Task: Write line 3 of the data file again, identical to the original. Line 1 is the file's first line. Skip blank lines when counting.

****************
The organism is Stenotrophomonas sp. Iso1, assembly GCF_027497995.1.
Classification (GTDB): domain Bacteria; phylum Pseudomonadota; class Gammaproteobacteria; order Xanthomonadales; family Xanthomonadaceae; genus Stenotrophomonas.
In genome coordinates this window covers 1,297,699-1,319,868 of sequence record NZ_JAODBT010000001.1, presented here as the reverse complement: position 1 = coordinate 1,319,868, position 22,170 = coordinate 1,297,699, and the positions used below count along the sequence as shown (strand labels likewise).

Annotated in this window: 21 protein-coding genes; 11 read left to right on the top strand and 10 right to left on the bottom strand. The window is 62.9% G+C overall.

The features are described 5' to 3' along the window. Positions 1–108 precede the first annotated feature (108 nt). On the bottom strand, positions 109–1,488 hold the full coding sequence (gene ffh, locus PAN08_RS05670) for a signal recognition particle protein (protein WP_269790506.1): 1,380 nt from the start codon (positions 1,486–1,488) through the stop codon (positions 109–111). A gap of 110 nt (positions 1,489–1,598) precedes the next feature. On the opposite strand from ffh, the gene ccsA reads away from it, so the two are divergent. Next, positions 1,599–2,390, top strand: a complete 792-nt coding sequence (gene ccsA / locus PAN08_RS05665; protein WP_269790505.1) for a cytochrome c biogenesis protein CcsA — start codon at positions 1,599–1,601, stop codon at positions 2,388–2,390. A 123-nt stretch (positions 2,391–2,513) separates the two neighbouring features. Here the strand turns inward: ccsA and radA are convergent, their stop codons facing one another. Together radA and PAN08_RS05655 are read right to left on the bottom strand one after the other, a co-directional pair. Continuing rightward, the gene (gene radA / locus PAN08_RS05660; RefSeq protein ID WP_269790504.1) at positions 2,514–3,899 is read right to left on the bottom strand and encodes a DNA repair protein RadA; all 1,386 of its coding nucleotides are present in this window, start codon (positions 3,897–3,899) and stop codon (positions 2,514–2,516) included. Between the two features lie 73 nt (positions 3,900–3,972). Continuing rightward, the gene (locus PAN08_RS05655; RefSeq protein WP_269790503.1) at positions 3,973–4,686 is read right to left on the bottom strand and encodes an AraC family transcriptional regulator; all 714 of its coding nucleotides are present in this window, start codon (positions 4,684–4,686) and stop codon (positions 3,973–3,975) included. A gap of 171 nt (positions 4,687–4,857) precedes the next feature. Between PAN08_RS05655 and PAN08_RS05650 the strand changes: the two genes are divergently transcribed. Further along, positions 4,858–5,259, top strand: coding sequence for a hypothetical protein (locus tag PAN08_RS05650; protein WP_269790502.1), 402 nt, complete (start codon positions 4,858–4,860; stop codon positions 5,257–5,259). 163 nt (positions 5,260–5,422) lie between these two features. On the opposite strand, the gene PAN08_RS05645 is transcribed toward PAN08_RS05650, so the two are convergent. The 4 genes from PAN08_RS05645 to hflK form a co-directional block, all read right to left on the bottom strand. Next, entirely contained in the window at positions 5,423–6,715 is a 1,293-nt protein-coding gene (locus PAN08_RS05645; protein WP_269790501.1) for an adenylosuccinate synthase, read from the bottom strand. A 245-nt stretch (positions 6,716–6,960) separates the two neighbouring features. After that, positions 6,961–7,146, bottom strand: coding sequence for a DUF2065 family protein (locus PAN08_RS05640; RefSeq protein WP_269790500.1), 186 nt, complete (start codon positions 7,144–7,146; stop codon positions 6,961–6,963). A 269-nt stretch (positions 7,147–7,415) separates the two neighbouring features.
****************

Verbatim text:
In genome coordinates this window covers 1,297,699-1,319,868 of sequence record NZ_JAODBT010000001.1, presented here as the reverse complement: position 1 = coordinate 1,319,868, position 22,170 = coordinate 1,297,699, and the positions used below count along the sequence as shown (strand labels likewise).